Leerburg's micro prong collars are designed to be used with small breed dogs. Weighing just under 1.5 oz., the collar will fit up to a 9 inch neck without any extra links added, with each link measuring approximately ¾” long and ½” wide. The Micro Prong will fit dogs as small as 5 lbs. Micro Prong Collars are made in the USA with an imported chain and they are only available in Stainless Steel.
While these collars are meant to be used with small breed dogs they also serve a dual purpose. Many people prefer the micro prongs for their large breed dogs because the distance between prongs is shorter. This creates a more spread out less deep pinching effect. If you are using the micro prong on a larger dog, or your small dog with a large neck, extra links are available. Each individual link on the collar is 3/4 inches in length and just under 1/2 inches wide.
The Micro prong collar has a standard chain with 2 O rings. When one ring is attached to the leash the collar is “active”. When both rings are attached to the leash the collar will not tighten and there for not function as a pinch collar.
Prong collars do not apply pressure to the dogs trachea, making them a safe alternative to a slip collar, and much safer than allowing your dog to pull into a flat collar which can cause permanent damage to the dogs wind pipe. Instead a prong collar tightens, creating a pinching sensation that is instantly released once the dog “yields to the leash” or stops pulling
Leerburg recommends using a backup collar any time you are walking your dog with a prong collar. For more information on back up collars and why we recommend them check out some of our free streaming videos on the proper use of a prong collar as well as the prong collar leash.
It is recommended to NOT use these collars with a retractable (flexi) lead.
|Size||Dog Size||Neck Size||Link Length||Micro||For Dogs OVER 5 lbs||Neck Size Up To: 9"||3/4"|
by Ed Frawley
I call a prong collar "Power Steering for Dogs." A prong is probably the most misunderstood training tool there is in dog work, next to the whip. So many people take one look at it and say "Oh! I could NEVER use that on MY DOG!" Then when I explain how its used and why it is used they call back and say "Ed, this is the greatest thing since sliced bread!"
I also get asked if a prong collar is appropriate for puppies. The answer is very simple. If properly used, a prong is one of the most humane and effect training tools there are. Can it be abused? Absolutely. Any training tool can be abused. If you want to learn how to train with a prong collar get my 4 hour training DVD titled Basic Dog Obedience.
When a prong collar is used in training, the handler must first realize that a dog who required a level 8 correction before will now, with a prong, probably require a level 2 or level 3 correction. What this means is that a strong dog that had so much drive that it was too much for a small person to handle is now easily controllable without a lot of effort.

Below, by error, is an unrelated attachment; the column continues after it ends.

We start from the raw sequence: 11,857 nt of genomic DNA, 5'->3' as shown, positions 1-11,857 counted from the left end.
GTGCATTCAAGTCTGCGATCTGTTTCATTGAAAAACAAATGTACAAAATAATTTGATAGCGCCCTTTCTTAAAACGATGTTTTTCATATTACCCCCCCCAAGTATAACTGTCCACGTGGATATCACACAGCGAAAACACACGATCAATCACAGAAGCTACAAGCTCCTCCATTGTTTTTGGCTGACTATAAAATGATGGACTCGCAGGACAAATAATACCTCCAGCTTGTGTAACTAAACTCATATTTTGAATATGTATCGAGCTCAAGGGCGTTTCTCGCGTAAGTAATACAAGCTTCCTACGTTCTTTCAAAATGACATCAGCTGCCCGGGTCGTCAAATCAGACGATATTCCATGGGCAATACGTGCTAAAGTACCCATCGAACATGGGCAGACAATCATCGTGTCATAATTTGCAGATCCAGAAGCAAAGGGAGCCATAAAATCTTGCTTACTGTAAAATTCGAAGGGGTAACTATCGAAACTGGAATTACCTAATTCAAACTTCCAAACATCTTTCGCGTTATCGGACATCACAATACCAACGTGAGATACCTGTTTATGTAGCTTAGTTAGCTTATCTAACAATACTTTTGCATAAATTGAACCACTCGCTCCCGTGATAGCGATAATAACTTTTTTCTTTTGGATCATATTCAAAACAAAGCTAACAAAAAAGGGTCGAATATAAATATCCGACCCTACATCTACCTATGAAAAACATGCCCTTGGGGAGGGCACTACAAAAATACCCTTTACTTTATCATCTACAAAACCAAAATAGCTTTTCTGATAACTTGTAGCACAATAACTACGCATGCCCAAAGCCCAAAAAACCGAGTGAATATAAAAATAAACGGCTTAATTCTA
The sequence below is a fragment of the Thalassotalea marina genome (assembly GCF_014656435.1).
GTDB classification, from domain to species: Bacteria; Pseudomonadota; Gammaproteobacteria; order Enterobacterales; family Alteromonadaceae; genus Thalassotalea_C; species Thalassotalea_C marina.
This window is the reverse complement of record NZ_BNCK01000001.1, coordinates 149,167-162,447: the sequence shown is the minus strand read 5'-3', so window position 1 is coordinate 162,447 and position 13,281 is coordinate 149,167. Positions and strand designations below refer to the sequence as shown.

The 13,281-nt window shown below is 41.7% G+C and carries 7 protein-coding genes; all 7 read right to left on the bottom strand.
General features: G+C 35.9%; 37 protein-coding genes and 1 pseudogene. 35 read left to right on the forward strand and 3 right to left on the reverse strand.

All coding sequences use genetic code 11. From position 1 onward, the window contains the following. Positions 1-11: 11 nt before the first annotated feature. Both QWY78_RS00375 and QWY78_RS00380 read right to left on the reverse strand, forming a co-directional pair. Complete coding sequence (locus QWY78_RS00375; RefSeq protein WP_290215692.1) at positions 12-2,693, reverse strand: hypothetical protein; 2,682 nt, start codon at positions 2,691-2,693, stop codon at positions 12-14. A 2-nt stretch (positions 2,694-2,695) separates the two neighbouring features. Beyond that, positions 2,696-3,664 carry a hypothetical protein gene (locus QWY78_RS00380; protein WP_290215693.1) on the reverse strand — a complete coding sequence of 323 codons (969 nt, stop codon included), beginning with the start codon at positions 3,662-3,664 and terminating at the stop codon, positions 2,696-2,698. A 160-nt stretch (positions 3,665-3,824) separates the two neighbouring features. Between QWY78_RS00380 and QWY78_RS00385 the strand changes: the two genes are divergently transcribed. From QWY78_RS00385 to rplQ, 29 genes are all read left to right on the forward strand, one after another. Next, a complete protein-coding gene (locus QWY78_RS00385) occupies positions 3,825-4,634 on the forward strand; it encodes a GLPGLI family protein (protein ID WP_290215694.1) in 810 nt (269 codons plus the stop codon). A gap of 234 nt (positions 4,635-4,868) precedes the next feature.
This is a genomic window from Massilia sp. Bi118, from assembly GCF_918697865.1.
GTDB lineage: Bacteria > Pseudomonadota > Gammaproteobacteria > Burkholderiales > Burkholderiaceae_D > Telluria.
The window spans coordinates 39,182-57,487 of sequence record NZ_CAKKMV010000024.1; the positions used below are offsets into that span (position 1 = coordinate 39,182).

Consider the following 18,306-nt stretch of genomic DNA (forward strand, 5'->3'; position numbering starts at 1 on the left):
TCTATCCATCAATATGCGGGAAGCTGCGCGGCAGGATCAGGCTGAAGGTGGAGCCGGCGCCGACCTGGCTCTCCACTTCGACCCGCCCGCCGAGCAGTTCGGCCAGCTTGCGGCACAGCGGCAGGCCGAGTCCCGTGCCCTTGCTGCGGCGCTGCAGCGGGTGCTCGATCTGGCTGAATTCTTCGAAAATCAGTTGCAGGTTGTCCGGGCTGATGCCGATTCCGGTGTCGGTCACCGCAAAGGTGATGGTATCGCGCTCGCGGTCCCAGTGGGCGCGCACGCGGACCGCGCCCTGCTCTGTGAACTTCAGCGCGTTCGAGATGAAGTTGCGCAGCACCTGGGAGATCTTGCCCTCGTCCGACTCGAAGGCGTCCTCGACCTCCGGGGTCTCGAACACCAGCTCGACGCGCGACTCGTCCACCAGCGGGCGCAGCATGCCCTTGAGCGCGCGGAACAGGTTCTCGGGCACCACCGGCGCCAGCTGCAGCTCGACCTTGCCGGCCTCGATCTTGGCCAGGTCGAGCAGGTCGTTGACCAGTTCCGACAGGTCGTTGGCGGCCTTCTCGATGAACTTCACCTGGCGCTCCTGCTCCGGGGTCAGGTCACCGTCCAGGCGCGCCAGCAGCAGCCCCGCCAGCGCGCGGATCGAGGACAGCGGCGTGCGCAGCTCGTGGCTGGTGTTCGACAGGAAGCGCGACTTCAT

If you are a new Schutzhund trainer or a police service dog handler, you are going to need a prong collar.
The first people I usually recommend for the prong collars have 3 to 4 month old pups that pull them down the street when they take them for a walk. These dogs need a prong. There is no correction needed from the handler when a prong is worn during walks. The pup (or dog) gives itself a correction when he hits the end of the leash.
When this happens, the handler is there to soothe the shock with praise if the pup yelps. Within one training session every dog is going to be walking slowly by his handler, there is no longer any pulling. In addition the handler is not the bad guy in this work. How could he be? He is soothing and praising the dog after it yelped from a self induced correction when it hit the end of the leash?
Older dogs sometimes need a prong collar when normal corrections with a choke collar do not have the intended results (which means they do not effect the dog). My feeling is that any time a dog required a level 7 correction for normal training, he needs to be worked with a prong collar from that point on.
It's the job of the handler to read his dog. New handlers tend to go out and give the same level of correction with a prong that they did with a choke collar. This is unfair to the dog.
A prong collar is designed to be snug, almost tight, on the dogs neck. Many handlers need to take a link or two out of the collar to get the correct fit. Keep these links if you have a young dog, you will probably need to use them when the dog grows up. The point is that if a prong collar is too loose on a dogs neck, the collar loses its effectiveness.
Some dogs have very large necks, if you have such a dog you may have to purchase additional links for the collars. They are sold separately.
We recommend that you take a look at the following pages for more information on prong collars: